Albert Bielinko, Growth Equity Investor, Telstra Ventures
Did you know that without an intelligent agent, a typical endpoint such as a PC generates ~100 gigabytes of event data per day? Protecting this mass of data becomes challenging as new threats are always emerging. To counter this, imagine learning from one trillion events per week and being able to use this to analyse and correlate threats in real time. This is what CrowdStrike has been able to achieve with their machine learning based platform. They were founded in 2011 to reinvent cyber security for the cloud era and now make over 91 million indicator of attack decisions per minute. Machine learning helps discover known and unknown threats in real time, whilst legacy signature-based products were designed for already catalogued attacks.
Any business that generates considerable data can now apply machine learning to identify patterns and abnormalities. Being able to amass this data over years to glean insights could then provide an advantage over businesses without such context. Internet of things promises to provide troves of data to business as their physical assets are connected to the internet.
The proliferation of cheap sensors has made it far easier to collect data and train models. MOVUS, for example, provides sensors that magnetically attach to rotating machines like pumps and collect information including temperature, vibration and sound, establishing a baseline for a healthy state. Machine learning is then applied to predict machine failure before it occurs. This use case can have significant return on investment and will only improve over time. Increasingly, the benefits of machine learning will be at the edge, reducing the need for data to be sent to the cloud.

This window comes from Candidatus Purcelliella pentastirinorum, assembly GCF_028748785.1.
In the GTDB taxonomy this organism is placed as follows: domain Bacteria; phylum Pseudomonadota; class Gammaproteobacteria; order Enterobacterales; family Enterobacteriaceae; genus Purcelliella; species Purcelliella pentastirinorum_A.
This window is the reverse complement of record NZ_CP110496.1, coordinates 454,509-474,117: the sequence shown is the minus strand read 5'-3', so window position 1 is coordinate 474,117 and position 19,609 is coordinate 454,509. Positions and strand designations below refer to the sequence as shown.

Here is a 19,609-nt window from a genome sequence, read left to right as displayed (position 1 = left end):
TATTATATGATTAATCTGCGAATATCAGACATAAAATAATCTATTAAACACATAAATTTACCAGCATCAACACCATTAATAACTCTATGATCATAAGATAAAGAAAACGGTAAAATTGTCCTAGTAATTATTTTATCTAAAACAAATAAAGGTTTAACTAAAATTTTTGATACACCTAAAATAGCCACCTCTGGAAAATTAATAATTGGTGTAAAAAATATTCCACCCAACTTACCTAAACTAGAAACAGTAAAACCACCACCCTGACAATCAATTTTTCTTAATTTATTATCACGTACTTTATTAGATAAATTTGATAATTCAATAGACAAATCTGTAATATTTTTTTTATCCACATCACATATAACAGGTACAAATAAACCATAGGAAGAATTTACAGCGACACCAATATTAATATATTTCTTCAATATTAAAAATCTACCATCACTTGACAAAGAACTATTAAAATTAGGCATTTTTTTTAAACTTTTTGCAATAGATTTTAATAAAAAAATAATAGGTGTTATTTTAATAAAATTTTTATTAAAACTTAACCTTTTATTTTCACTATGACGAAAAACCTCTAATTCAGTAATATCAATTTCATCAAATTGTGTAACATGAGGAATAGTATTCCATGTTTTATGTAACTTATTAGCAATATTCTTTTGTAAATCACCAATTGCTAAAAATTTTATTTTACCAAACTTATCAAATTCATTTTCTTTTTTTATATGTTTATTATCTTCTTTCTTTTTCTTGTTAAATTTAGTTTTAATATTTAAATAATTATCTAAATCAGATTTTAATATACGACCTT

Video cameras are another great sensor input for machine learning algorithms. UBTech produces programmable intelligent humanoid robots that can engage with humans for use cases such as entertainment (they do push ups!), education and customer service. It incorporates speech recognition, natural language processing and facial recognition. The continual improvement of hardware is also enabling flexible robots who can react to their surroundings.
In this new paradigm, clean data becomes essential. Trifacta is the leader for data preparation and wrangling across any cloud, working with 12,000 customers like Pepsico and New York Life. Trifacta combines and cleans data sourced from disparate sources to allow tools like DataRobot to test different models and identify the most predictive. Automated machine learning toolkits for developers are making it simpler to plug and play harness the power of machine learning.
Other commercial applications include predicting failure in carriers’ mobile networks. HeadSpin enables companies like Mozilla and Telstra to test and manage their mobile apps on any network in any country in real time on physical devices. This provides a huge matrixed data set tracked in real time and correlated across a data lake that has been collected by carriers and apps.
Machine learning is also powerful in healthcare, where instead of needing an expert to consider a health problem, an expert could train a model to enable fast and cheap diagnoses at scale. The opportunities are enormous, however, issues such as avoiding biases, will need to be considered.
Albert Bielinko is a growth equity investor at Telstra Ventures. Telstra Ventures has invested $400M in 62 technology companies, including those named above.